GS: As a lyricist, you have a history of exceptional wordplay, exemplified on Allergic To Water in songs such as “Dithering” and “Happy All The Time.” What role does wordplay play in your lyric writing?

AD: I guess that’s a natural offshoot of my playful nature. When you live through language there are certain quirks about English that become very fun to play with. Though I only have a cursory understanding of some other romance languages and such, English seems quite quirky. Being the basis of our everyday culture – the system of measurement, the system of law – it’s all sort of convoluted, but that makes it kind of fun.

GS: In recent years, your label Righteous Babe has released albums by queer artists such as Nona Hendryx and Jennifer Knapp. Can you please say something about the inclusion of out artists on the Righteous Babe roster?

AD: That’s always been a part of the Righteous Babe mission through me and my heart and my songs. Inclusion and giving everybody equal airtime in this culture. It’s interesting, if I look back over my writing career, I pushed that part of my identity forward -- my bisexuality – as a political mission. Shove it out there, these alternative experiences that were not yet, when I was young, on the TV or accepted in mainstream culture like they are now. I think a diversity of voices is essential in art. Everybody needs to see themselves reflected to feel connected and whole and part of the human family. At Righteous Babe, we’ve always tried to provide a safe space for alternative voices to connect with people.

GS: Speaking of queer artists, you are performing at PrideFest in Milwaukee. What does it mean to you to perform at such an event?

AD: It’s going to be really fun for me to be included. I haven’t actually played a lot of Pridefests. It’s certainly been a long time. I was actually trying to recall when the last time was that I played a Pride event. It’s cool. I feel like I will be diversifying it from my angle [laughs]. Not so queer anymore, but definitely a woman centered woman and just a human rights centered artist.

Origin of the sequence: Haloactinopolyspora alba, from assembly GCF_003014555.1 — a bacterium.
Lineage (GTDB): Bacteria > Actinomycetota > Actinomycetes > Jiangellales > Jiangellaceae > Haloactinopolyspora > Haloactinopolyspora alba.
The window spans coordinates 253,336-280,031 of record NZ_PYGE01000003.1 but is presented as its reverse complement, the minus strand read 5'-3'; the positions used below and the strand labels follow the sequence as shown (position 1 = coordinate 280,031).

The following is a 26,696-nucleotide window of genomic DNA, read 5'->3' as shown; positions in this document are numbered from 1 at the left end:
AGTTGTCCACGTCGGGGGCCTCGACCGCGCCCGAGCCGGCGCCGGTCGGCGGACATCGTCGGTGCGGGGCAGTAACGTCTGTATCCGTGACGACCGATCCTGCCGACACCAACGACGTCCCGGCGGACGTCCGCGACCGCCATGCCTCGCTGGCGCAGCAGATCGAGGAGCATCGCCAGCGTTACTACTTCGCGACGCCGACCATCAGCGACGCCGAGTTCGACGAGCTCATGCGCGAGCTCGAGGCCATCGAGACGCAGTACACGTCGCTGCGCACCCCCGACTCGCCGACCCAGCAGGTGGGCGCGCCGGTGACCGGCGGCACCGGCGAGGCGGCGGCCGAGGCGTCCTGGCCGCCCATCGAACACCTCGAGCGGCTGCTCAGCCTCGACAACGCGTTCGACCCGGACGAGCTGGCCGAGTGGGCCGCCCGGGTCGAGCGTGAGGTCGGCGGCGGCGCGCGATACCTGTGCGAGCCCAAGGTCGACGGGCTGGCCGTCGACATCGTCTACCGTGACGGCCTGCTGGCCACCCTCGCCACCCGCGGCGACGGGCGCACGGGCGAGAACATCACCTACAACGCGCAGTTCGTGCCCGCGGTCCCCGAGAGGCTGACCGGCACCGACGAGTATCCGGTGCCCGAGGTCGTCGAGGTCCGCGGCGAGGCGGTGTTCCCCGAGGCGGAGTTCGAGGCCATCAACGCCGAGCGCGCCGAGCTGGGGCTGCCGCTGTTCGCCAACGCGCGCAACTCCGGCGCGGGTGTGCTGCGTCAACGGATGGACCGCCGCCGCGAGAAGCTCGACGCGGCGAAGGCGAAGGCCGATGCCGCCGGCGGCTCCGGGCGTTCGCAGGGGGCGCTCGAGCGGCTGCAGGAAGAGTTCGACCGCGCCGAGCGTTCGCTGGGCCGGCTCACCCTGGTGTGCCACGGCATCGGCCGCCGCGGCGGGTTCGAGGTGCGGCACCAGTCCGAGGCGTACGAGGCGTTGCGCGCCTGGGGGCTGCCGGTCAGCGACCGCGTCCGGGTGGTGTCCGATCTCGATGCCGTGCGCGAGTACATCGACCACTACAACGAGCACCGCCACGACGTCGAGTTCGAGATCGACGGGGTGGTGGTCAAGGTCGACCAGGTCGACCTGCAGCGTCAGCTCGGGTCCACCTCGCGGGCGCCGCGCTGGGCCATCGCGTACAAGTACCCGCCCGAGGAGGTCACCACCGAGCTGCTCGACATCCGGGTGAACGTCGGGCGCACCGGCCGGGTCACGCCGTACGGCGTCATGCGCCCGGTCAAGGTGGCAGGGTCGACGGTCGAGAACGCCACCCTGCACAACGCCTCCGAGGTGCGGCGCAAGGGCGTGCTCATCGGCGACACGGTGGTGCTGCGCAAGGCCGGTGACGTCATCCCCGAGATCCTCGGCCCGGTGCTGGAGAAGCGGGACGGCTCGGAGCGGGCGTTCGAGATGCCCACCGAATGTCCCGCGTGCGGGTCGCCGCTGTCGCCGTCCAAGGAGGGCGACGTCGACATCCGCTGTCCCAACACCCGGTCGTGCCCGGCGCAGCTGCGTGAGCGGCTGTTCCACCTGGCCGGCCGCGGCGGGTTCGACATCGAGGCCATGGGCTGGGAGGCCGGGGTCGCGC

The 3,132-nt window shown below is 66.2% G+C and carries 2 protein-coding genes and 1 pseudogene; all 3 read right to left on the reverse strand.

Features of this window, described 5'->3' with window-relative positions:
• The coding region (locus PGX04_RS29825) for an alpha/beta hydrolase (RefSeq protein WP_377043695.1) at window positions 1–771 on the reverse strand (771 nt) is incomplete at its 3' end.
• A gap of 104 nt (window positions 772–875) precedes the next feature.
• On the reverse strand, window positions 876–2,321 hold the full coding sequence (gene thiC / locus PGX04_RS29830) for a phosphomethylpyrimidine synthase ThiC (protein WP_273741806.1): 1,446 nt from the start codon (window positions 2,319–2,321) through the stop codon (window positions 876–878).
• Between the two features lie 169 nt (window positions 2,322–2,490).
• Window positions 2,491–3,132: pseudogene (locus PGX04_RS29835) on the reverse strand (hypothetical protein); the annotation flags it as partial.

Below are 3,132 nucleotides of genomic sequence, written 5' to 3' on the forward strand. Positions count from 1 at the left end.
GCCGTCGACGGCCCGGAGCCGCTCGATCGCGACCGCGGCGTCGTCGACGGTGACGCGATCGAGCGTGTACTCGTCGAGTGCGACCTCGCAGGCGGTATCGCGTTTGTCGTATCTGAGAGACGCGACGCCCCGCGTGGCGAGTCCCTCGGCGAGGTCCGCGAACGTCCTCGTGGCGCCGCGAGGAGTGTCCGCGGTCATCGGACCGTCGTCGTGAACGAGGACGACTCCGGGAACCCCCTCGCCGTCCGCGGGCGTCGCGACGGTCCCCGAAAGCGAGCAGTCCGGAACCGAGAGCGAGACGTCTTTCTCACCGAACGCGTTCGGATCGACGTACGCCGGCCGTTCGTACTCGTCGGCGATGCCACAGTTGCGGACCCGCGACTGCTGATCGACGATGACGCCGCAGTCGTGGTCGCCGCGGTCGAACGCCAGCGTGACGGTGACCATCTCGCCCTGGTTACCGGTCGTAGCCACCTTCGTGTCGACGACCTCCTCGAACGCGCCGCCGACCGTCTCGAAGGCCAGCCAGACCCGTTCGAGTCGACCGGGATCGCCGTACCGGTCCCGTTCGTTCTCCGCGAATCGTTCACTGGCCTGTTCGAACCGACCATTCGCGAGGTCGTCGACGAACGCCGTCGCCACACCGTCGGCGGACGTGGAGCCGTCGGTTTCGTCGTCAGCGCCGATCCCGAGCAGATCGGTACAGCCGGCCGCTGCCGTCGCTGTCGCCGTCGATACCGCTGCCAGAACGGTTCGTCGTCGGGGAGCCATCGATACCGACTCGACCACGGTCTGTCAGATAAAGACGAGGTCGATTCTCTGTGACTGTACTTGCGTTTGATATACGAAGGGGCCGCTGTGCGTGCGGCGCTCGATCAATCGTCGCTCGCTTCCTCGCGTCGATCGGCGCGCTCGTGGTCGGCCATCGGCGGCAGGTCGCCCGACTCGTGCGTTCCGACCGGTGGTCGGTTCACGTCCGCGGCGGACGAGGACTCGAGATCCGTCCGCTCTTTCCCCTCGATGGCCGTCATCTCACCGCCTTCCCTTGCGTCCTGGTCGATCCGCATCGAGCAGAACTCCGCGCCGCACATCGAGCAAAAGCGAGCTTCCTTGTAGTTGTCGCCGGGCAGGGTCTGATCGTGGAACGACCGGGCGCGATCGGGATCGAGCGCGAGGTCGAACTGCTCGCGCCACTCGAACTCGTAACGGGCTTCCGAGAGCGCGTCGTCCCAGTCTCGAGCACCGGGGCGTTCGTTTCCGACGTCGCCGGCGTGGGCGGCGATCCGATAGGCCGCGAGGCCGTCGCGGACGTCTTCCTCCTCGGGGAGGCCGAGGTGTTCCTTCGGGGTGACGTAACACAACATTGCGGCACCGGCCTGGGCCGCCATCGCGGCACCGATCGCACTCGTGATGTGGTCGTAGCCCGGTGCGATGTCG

GS: Earlier, we talked about Louisiana. With the 2016 presidential election less than a year and a half away, Louisiana Governor Bobby Jindal has been a vocal presence in the Republican sector and might be running for president. As a vocal political activist, what do you think about that?

AD: I think the more the merrier on that Republican side [laughs]. I say bring out all the people that want to run. As somebody who stands left of Democrats in this world, to see chaos and infighting and undercutting happening on the far right side of the spectrum is kind of a relief. I have to hope that we are feeling a pendulum swing back to liberal values, back to – I think – common sense, economically and culturally. We have an opportunity now to address things such as the criminal justice system, police brutality, to make big structural changes. I really hope that we can continue this momentum and do so.

PrideFest Milwaukee launches its 28th annual celebration of local LGBT culture and community at Henry W. Maier Festival Park, June 5, 6 and 7. With a 100+ performer entertainment line-up that blends LGBT community icons, including headliners Ani DiFranco, Ty Herndon and En Vogue, with emerging national talent and local Milwaukee favorites on ten stages, PrideFest Milwaukee has something for every age, every taste and every color of the rainbow this year. Visit www.PrideFest.com for more information.

Interviewed by Gregg Shapiro. Gregg Shapiro is both a literary figure and a music and literary critic. As an entertainment journalist, his work appears on ChicagoPride.com and is syndicated nationally.